With only a few hours to sight-see before boarding a flight home to Seattle, I choose the Colorado State Capitol and it’s dome-level observation deck. Let’s go see what makes this state tick.
Doing my research just outside of the city limits, I learned that the only way to get into the dome is to take the guided capitol tour. Visiting the dome was a must in my book.
The last tour of the day was at 3:00. It was 2:45. Can I get into downtown in time? Well, yes, since this blog post exists.
Walking in, after the metal detector and registering with the tour group, the first thing to do is look up—the rotunda is open all the way to the top. Well, nearly. The gilded dome is actually built above this interior rotunda ceiling.
Little details are visible all over the building, like these really great door knobs.
The Colorado Rose Onyx used throughout the building was quarried in Beulah, Colorado. A fun part of the tour includes looking into the marble for patterns. Below, you can see the outline of a cowboy’s profile, complete with neck bandana.
Fun fact: the building took so much rose onyx, it consumed the entire known supply. Nice job!
The governor’s office is open – let’s see what’s inside.
Why, there’s a horse in there. Whats the deal with that? Well, it dates back to Gov. John Hickenlooper’s time as mayor of Denver. He had the fiberglass horse (named Scout) in his office then and it made the move to his office in the capitol. It was originally part of a larger public art piece called The Yearling. Because the city of Denver had to repaint the horse every couple of years, they replaced it with a bronze cast, leaving the fiberglass Scout without a home. The then-mayor adopted him.
Moving on to the rotunda staircase, the there are eight murals on the walls of the rotunda in honor of Charles Boettcher, a Colorado businessman and later philanthropist. The murals were painted in 1940 by Colorado artist Allen True. Each mural is accompanied by an excerpt of a poem written by Thomas Hornsby Ferril, who was later named Colorado’s poet laureate.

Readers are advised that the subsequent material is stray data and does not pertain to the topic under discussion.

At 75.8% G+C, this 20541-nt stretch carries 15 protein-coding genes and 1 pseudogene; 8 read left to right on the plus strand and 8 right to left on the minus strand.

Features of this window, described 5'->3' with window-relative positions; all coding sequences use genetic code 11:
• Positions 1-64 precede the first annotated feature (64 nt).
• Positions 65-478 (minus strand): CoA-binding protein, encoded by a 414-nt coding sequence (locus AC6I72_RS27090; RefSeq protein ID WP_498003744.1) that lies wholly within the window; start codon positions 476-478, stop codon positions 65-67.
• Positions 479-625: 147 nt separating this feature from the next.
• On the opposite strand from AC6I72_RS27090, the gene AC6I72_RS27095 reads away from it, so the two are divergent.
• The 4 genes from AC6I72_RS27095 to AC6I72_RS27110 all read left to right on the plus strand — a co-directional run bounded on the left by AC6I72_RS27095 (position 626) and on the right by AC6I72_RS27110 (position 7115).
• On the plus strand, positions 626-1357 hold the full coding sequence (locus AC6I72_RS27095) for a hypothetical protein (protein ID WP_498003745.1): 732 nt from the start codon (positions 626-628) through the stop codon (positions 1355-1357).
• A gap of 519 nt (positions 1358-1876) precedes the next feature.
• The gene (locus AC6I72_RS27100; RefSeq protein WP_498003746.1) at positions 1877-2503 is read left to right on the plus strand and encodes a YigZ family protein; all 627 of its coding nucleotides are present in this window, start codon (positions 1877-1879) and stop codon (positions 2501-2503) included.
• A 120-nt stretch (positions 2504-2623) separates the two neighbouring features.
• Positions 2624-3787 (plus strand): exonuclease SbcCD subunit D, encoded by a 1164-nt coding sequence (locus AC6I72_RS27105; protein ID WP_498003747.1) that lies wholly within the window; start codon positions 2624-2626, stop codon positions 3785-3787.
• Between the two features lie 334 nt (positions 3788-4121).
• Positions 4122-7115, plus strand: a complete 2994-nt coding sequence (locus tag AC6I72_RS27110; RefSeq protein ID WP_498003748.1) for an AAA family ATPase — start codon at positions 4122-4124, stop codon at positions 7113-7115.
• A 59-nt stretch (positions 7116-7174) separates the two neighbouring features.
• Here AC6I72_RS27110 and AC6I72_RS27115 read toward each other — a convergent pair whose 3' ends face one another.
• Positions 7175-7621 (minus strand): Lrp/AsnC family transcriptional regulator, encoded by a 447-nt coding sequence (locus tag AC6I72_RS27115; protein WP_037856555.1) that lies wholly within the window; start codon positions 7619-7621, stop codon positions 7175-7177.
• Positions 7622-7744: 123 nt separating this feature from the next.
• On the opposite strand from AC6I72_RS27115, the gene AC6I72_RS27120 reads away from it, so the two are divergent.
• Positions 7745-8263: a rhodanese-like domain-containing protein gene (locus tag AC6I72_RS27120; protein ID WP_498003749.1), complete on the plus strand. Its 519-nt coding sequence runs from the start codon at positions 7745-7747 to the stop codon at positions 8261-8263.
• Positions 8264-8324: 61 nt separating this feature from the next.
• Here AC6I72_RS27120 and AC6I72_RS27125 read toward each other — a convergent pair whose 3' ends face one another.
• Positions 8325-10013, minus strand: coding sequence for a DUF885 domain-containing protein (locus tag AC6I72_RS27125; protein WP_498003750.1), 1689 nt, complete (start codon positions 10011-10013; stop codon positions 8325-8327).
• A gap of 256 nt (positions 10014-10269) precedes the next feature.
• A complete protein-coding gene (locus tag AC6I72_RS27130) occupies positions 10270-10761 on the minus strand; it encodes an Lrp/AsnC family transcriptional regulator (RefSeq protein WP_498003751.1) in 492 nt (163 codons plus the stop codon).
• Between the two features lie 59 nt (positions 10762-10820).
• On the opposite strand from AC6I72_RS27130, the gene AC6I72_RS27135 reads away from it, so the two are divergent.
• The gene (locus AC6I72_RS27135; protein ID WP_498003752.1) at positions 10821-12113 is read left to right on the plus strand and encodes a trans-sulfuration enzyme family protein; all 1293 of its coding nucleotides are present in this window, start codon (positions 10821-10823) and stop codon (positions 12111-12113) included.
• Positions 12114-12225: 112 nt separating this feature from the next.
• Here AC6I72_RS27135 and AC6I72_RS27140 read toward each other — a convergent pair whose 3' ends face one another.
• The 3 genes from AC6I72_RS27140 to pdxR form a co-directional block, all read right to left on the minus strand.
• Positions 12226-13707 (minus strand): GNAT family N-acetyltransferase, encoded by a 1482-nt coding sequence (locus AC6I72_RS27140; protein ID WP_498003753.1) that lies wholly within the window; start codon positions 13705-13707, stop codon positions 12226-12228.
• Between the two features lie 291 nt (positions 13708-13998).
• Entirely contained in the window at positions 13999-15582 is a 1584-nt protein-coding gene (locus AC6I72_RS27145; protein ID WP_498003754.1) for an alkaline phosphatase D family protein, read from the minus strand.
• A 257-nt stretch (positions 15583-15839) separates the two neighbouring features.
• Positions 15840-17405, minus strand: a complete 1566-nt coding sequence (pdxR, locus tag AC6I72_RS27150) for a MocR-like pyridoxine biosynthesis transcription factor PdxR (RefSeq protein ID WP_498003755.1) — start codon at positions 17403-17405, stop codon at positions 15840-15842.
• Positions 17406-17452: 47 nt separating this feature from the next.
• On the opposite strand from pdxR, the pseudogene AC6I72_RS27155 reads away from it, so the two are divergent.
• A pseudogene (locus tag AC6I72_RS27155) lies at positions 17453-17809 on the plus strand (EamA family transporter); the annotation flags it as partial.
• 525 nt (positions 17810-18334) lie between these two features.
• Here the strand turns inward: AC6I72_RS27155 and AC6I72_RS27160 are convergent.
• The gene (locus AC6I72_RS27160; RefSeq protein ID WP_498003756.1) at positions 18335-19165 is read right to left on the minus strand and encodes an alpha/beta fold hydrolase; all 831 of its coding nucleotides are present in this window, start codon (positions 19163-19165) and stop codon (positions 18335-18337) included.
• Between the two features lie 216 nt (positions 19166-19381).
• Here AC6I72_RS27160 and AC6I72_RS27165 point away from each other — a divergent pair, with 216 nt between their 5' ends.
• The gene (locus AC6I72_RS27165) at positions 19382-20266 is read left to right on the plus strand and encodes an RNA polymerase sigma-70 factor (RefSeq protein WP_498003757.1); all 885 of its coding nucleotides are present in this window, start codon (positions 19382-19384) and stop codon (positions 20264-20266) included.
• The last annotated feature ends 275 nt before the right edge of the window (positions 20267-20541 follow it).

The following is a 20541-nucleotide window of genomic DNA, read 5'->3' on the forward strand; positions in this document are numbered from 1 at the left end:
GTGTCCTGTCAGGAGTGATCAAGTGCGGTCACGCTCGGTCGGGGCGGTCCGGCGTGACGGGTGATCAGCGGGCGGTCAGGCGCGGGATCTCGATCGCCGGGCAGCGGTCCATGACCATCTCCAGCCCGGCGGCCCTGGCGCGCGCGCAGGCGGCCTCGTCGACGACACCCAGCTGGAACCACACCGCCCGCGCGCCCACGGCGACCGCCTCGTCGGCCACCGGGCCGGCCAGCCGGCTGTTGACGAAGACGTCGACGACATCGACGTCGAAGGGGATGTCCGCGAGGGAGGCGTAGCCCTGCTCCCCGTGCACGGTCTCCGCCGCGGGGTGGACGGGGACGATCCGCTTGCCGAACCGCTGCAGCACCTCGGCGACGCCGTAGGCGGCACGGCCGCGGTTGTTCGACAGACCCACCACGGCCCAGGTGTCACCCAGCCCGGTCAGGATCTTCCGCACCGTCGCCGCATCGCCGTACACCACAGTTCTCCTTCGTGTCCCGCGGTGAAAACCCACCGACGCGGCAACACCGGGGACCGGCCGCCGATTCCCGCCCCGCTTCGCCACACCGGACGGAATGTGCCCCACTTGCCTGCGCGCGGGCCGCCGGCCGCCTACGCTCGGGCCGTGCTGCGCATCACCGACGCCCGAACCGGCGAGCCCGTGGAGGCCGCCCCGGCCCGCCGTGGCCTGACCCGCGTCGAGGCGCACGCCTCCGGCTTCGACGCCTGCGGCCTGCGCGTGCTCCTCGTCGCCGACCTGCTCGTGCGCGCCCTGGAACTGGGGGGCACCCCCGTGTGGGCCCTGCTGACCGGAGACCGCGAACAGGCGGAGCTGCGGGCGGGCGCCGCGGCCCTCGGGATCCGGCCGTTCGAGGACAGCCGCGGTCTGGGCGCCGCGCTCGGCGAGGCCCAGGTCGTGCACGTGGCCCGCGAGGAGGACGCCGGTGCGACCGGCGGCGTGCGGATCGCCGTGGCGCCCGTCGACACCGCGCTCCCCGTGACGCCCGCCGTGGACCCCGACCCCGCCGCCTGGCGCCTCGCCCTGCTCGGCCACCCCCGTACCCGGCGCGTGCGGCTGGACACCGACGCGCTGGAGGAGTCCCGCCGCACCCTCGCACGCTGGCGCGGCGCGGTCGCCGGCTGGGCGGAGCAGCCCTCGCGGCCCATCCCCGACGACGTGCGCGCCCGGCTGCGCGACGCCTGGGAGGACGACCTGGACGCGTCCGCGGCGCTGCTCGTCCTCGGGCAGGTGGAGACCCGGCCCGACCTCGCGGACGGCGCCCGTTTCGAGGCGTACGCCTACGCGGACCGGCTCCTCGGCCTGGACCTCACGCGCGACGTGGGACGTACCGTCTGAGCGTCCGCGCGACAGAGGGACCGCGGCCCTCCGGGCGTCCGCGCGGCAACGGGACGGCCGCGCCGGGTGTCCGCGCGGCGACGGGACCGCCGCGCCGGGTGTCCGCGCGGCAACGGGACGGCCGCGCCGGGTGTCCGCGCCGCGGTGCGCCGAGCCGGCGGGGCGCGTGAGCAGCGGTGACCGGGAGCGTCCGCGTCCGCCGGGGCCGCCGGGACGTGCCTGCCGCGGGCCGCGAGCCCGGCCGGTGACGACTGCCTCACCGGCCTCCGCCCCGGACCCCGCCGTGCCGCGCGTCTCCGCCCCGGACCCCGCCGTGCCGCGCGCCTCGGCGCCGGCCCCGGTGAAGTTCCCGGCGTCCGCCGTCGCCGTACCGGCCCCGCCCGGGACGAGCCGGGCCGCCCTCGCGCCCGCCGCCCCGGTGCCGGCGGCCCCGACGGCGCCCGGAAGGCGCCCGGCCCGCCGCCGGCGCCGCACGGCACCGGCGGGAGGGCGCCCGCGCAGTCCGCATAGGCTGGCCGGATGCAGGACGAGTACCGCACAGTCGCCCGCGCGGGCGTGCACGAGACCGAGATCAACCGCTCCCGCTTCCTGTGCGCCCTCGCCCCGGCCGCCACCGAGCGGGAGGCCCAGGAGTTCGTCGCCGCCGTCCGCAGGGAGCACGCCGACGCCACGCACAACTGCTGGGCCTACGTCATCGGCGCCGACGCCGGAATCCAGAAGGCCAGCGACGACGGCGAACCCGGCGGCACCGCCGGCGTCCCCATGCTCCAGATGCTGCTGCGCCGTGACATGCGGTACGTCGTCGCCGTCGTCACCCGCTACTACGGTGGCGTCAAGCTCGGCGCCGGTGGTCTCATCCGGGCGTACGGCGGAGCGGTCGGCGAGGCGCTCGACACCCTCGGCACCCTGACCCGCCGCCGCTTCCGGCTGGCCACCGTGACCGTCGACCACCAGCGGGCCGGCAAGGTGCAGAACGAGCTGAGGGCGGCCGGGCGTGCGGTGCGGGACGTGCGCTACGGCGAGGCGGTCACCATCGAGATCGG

Up the stairs, the Gallery of Presidents feature, you guessed it, portraits of all of the Presidents by Colorado artists.
Next up, it’s time to climb into Mr. Brown’s Attic, the last room before entering the dome. Here, you can see informational displays on the history of the Colorado State Capitol and look through windows to see the structural components of the roof and dome.
Once into the dome, you can look down the 120 or so feet to the floor below. From floor to dome ceiling, it is 180 feet—that’s 18 stories.
The observation deck offers great panoramic views of downtown Denver, all the way to the Rockies to the west.
Plaques throughout the Colorado State Capitol’s deck point to notable mountain peaks, like this one pointing to Pikes Peak.
The official elevation of Denver is measured outside the west entrance to the building, where the fifteenth step is engraved with the words “One Mile Above Sea Level.” A second mile high marker was set in the 18th step in 1969 when Colorado State University students resurveyed the elevation. In 2003, a more accurate measurement was made with modern means, and the 13th step was identified as being one mile (1.6 km) high, where a 3rd marker was installed.
A guided capitol tour is required if you’re interested in going into the dome and out on the observation deck. Tours are free and are available on the hour from 10am-3pm. Every half hour in June and July.